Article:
Overexpression of phosphatase and tensin homolog improves fitness and decreases Plasmodium falciparum development in Anopheles stephensi

Eric S. Hauck, Yevgeniya Antonova-Koch, Anna Drexler, Jose Pietri, Nazzy Pakpour, Darin Liu, Jacob Blacutt, Michael A. Riehle, Shirley Luckhart

Research output: Contribution to journalArticlepeer-review

36 Scopus citations


The insulin/insulin-like growth factor signaling (IIS) cascade is highly conserved and regulates diverse physiological processes such as metabolism, lifespan, reproduction and immunity. Transgenic overexpression of Akt, a critical regulator of IIS, was previously shown to shorten mosquito lifespan and increase resistance to the human malaria parasite Plasmodium falciparum. To further understand how IIS controls mosquito physiology and resistance to malaria parasite infection, we overexpressed an inhibitor of IIS, phosphatase and tensin homolog (PTEN), in the Anopheles stephensi midgut. PTEN overexpression inhibited phosphorylation of the IIS protein FOXO, an expected target for PTEN, in the midgut of A. stephensi. Further, PTEN overexpression extended mosquito lifespan and increased resistance to P. falciparum development. The reduction in parasite development did not appear to be due to alterations in an innate immune response, but rather was associated with increased expression of genes regulating autophagy and stem cell maintenance in the midgut and with enhanced midgut barrier integrity. In light of previous success in genetically targeting the IIS pathway to alter mosquito lifespan and malaria parasite transmission, these data confirm that multiple strategies to genetically manipulate IIS can be leveraged to generate fit, resistant mosquitoes for malaria control.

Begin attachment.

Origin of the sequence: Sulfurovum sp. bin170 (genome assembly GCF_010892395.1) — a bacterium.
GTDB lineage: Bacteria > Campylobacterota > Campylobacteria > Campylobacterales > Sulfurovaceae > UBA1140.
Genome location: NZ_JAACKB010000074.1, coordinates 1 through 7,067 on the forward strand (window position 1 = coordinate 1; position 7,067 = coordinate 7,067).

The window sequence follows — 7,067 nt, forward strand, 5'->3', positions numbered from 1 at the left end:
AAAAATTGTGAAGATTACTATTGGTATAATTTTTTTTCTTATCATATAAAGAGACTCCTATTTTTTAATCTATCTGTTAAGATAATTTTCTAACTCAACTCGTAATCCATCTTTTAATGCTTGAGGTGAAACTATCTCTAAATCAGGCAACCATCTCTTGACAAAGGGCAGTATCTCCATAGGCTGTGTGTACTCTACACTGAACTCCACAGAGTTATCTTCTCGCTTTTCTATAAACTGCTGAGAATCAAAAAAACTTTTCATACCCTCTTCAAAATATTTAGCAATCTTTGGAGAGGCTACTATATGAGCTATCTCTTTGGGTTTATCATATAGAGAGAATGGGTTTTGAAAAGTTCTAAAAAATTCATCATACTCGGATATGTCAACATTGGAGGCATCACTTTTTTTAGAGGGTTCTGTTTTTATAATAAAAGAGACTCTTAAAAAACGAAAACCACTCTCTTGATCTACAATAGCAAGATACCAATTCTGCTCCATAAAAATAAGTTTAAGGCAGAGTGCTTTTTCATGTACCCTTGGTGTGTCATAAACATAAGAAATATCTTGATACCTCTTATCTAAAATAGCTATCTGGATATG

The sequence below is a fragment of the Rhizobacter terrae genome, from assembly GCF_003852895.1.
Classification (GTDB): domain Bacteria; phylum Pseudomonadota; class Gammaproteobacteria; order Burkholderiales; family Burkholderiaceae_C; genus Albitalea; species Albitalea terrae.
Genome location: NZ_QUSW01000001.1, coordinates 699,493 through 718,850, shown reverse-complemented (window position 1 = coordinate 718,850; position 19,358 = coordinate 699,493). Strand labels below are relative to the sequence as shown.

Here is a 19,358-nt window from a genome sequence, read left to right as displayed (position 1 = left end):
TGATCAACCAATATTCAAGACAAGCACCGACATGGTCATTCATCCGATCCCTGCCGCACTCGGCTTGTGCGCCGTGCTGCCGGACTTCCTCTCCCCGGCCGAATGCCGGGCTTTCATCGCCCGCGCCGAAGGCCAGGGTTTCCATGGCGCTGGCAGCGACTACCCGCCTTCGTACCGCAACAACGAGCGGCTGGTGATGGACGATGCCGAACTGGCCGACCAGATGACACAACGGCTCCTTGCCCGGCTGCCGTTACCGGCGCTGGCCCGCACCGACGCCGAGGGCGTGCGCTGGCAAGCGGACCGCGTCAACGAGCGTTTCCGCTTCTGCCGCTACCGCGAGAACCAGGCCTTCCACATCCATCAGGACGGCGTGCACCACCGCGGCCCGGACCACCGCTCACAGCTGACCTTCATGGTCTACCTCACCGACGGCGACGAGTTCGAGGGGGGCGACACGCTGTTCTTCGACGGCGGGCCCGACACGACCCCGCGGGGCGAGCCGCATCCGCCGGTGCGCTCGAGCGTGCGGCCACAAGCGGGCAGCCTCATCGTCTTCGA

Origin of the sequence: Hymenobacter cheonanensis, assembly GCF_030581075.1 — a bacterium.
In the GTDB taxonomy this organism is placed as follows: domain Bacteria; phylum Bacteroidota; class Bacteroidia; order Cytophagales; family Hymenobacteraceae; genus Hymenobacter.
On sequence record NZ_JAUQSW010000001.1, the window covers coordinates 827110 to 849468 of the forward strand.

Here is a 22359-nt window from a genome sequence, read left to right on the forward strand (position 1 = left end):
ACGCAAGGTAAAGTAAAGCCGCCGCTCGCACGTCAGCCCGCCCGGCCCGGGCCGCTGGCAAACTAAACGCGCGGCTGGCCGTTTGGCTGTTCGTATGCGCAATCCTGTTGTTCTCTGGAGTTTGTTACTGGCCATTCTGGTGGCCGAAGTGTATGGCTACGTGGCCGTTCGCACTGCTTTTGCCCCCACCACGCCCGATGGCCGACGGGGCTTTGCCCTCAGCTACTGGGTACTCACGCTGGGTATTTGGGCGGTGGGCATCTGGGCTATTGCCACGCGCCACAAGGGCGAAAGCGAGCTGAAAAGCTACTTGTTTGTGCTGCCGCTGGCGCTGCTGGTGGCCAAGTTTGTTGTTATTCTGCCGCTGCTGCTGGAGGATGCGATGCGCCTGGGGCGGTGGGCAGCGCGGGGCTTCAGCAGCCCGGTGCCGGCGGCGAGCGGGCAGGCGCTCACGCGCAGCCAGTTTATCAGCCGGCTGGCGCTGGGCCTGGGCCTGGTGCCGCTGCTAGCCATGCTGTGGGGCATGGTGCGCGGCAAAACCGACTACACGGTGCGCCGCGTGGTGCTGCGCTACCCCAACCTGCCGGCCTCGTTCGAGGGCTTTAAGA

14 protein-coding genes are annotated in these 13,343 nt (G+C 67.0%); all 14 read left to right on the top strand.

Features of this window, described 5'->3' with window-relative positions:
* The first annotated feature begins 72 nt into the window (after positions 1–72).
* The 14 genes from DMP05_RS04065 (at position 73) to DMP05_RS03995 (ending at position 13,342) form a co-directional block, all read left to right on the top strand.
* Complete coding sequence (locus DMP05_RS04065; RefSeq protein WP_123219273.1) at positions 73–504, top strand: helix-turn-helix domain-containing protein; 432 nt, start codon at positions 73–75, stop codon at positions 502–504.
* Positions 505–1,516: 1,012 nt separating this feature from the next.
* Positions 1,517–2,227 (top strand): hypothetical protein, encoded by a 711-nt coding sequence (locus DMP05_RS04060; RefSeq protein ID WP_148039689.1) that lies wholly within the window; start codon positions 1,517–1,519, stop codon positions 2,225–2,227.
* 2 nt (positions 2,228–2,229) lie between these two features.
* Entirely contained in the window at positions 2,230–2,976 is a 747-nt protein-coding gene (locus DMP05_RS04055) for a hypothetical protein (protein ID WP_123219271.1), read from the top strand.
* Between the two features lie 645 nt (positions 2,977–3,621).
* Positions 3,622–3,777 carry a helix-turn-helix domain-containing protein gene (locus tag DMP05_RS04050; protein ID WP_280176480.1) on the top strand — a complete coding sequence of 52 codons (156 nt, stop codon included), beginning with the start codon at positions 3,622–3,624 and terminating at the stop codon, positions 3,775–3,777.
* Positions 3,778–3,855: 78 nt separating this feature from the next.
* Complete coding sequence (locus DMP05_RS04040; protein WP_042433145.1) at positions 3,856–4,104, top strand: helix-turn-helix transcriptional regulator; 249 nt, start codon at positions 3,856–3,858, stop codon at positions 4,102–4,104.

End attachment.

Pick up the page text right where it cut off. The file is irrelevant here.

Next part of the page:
Original languageEnglish (US)
Pages (from-to)775-787
Number of pages13
JournalMicrobes and Infection
Issue number12
StatePublished - Nov 2013


  • Anopheles stephensi
  • Insulin/insulin-like growth factor signaling (IIS)
  • Malaria
  • Mosquito
  • Phosphatase and tensin homolog (PTEN)
  • Plasmodium falciparum

ASJC Scopus subject areas

  • Microbiology
  • Immunology
  • Infectious Diseases


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